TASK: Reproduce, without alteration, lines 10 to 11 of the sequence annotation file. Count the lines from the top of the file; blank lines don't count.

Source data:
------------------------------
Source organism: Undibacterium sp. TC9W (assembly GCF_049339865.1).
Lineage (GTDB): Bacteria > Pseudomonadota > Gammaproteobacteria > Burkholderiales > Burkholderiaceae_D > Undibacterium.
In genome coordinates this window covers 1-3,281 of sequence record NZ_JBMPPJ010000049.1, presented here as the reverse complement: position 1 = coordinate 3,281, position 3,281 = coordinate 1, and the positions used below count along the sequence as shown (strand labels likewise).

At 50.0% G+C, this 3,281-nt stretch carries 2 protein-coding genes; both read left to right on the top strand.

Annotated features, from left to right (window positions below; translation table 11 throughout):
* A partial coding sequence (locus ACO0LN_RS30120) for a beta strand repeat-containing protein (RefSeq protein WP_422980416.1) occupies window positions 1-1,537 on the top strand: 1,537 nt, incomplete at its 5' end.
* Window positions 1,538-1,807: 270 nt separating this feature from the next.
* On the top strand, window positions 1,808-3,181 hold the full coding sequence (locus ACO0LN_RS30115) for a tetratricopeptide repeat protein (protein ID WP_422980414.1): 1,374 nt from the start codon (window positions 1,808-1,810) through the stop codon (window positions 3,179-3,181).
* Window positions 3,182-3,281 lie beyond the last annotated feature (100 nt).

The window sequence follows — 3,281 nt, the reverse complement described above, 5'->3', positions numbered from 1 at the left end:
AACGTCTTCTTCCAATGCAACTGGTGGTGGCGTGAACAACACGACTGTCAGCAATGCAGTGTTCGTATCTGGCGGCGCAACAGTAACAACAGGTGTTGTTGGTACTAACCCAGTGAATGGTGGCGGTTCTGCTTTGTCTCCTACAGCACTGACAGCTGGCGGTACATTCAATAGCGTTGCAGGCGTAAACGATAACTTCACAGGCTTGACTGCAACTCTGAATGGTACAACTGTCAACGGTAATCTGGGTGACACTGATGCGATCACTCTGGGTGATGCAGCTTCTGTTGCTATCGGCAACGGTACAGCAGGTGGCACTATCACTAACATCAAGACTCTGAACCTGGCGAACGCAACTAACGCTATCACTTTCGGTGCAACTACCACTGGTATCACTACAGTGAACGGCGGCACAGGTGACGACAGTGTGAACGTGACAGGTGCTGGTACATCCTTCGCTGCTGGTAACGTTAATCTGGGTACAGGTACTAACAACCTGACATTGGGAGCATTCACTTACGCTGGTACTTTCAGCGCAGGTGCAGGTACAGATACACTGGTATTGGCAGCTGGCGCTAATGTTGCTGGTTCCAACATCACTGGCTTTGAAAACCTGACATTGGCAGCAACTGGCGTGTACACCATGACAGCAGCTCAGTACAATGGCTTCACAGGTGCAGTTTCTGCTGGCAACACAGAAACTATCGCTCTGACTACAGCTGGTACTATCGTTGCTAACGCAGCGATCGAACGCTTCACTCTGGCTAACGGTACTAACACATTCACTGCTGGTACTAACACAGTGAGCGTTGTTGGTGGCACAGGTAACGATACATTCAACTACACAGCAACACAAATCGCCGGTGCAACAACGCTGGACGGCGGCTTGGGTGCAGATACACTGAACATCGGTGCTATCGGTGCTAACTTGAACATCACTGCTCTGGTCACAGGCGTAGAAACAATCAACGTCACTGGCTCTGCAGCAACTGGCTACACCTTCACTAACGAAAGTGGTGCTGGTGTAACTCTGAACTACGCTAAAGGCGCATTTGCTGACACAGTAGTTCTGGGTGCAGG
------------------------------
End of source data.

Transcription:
The window sequence follows — 3,281 nt, the reverse complement described above, 5'->3', positions numbered from 1 at the left end:
AACGTCTTCTTCCAATGCAACTGGTGGTGGCGTGAACAACACGACTGTCAGCAATGCAGTGTTCGTATCTGGCGGCGCAACAGTAACAACAGGTGTTGTTGGTACTAACCCAGTGAATGGTGGCGGTTCTGCTTTGTCTCCTACAGCACTGACAGCTGGCGGTACATTCAATAGCGTTGCAGGCGTAAACGATAACTTCACAGGCTTGACTGCAACTCTGAATGGTACAACTGTCAACGGTAATCTGGGTGACACTGATGCGATCACTCTGGGTGATGCAGCTTCTGTTGCTATCGGCAACGGTACAGCAGGTGGCACTATCACTAACATCAAGACTCTGAACCTGGCGAACGCAACTAACGCTATCACTTTCGGTGCAACTACCACTGGTATCACTACAGTGAACGGCGGCACAGGTGACGACAGTGTGAACGTGACAGGTGCTGGTACATCCTTCGCTGCTGGTAACGTTAATCTGGGTACAGGTACTAACAACCTGACATTGGGAGCATTCACTTACGCTGGTACTTTCAGCGCAGGTGCAGGTACAGATACACTGGTATTGGCAGCTGGCGCTAATGTTGCTGGTTCCAACATCACTGGCTTTGAAAACCTGACATTGGCAGCAACTGGCGTGTACACCATGACAGCAGCTCAGTACAATGGCTTCACAGGTGCAGTTTCTGCTGGCAACACAGAAACTATCGCTCTGACTACAGCTGGTACTATCGTTGCTAACGCAGCGATCGAACGCTTCACTCTGGCTAACGGTACTAACACATTCACTGCTGGTACTAACACAGTGAGCGTTGTTGGTGGCACAGGTAACGATACATTCAACTACACAGCAACACAAATCGCCGGTGCAACAACGCTGGACGGCGGCTTGGGTGCAGATACACTGAACATCGGTGCTATCGGTGCTAACTTGAACATCACTGCTCTGGTCACAGGCGTAGAAACAATCAACGTCACTGGCTCTGCAGCAACTGGCTACACCTTCACTAACGAAAGTGGTGCTGGTGTAACTCTGAACTACGCTAAAGGCGCATTTGCTGACACAGTAGTTCTGGGTGCAGG